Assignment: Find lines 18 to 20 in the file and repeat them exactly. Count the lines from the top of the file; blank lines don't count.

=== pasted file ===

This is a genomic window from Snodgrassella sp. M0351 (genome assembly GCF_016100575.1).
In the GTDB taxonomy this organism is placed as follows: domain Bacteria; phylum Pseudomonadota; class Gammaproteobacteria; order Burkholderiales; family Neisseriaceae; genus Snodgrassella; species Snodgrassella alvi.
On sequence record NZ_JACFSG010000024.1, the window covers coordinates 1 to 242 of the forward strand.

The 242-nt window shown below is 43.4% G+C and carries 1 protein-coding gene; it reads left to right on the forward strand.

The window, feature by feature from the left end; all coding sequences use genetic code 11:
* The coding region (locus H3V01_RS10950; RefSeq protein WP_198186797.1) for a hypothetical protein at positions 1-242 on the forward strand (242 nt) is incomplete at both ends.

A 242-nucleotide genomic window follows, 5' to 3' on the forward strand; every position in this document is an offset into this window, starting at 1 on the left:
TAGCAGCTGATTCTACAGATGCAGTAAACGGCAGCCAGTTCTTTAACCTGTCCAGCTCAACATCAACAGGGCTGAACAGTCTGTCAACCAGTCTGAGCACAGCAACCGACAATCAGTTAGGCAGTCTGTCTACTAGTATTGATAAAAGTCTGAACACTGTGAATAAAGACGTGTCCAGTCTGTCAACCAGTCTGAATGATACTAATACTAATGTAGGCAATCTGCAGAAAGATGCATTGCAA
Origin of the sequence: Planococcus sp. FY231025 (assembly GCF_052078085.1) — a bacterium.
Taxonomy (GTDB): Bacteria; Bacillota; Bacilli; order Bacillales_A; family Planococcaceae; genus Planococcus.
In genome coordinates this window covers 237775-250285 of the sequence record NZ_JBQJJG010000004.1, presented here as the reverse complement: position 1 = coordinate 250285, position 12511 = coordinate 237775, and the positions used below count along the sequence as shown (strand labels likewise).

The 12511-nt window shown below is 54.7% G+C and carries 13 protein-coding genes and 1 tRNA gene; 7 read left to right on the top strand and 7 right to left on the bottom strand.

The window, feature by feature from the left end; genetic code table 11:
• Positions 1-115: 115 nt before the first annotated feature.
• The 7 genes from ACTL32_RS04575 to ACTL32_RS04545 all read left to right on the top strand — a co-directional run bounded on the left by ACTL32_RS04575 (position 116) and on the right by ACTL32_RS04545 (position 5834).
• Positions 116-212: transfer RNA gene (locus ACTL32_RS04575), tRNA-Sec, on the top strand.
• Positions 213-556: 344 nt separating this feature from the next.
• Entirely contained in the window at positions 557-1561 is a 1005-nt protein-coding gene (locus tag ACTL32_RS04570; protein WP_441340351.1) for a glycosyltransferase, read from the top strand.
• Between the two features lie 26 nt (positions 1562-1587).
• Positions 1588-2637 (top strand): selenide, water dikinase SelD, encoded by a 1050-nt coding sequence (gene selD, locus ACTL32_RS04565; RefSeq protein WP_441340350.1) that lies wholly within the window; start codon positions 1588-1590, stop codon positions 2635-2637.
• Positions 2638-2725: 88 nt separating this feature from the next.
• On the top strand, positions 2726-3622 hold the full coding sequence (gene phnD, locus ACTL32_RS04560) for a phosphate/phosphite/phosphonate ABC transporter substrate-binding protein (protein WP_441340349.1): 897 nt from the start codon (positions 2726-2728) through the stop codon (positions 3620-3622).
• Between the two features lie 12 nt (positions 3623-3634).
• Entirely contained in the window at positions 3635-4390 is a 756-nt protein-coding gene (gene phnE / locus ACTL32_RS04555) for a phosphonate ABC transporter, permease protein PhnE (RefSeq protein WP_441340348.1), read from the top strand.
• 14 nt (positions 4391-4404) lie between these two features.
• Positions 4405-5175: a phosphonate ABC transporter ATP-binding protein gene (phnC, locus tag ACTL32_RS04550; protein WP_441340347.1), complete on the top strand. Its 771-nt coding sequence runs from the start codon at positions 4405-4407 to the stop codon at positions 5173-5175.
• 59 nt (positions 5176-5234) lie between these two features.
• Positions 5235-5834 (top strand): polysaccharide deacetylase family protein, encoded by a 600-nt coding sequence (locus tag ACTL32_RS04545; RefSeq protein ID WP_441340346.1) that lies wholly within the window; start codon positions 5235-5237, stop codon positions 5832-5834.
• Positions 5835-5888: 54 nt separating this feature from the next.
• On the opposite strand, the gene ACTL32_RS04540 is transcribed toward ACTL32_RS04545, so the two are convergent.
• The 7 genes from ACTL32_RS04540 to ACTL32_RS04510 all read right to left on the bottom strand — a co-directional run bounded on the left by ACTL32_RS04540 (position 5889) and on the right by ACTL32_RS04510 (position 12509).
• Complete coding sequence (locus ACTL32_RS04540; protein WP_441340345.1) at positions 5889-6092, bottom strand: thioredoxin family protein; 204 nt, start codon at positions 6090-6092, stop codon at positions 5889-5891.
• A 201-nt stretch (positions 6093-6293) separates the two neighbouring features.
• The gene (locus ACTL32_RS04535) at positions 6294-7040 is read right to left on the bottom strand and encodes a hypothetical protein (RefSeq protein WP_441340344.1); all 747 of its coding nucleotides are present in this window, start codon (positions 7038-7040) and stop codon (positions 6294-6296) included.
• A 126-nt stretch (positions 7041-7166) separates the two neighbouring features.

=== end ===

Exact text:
• Entirely contained in the window at positions 557-1561 is a 1005-nt protein-coding gene (locus tag ACTL32_RS04570; protein WP_441340351.1) for a glycosyltransferase, read from the top strand.
• Between the two features lie 26 nt (positions 1562-1587).
• Positions 1588-2637 (top strand): selenide, water dikinase SelD, encoded by a 1050-nt coding sequence (gene selD, locus ACTL32_RS04565; RefSeq protein WP_441340350.1) that lies wholly within the window; start codon positions 1588-1590, stop codon positions 2635-2637.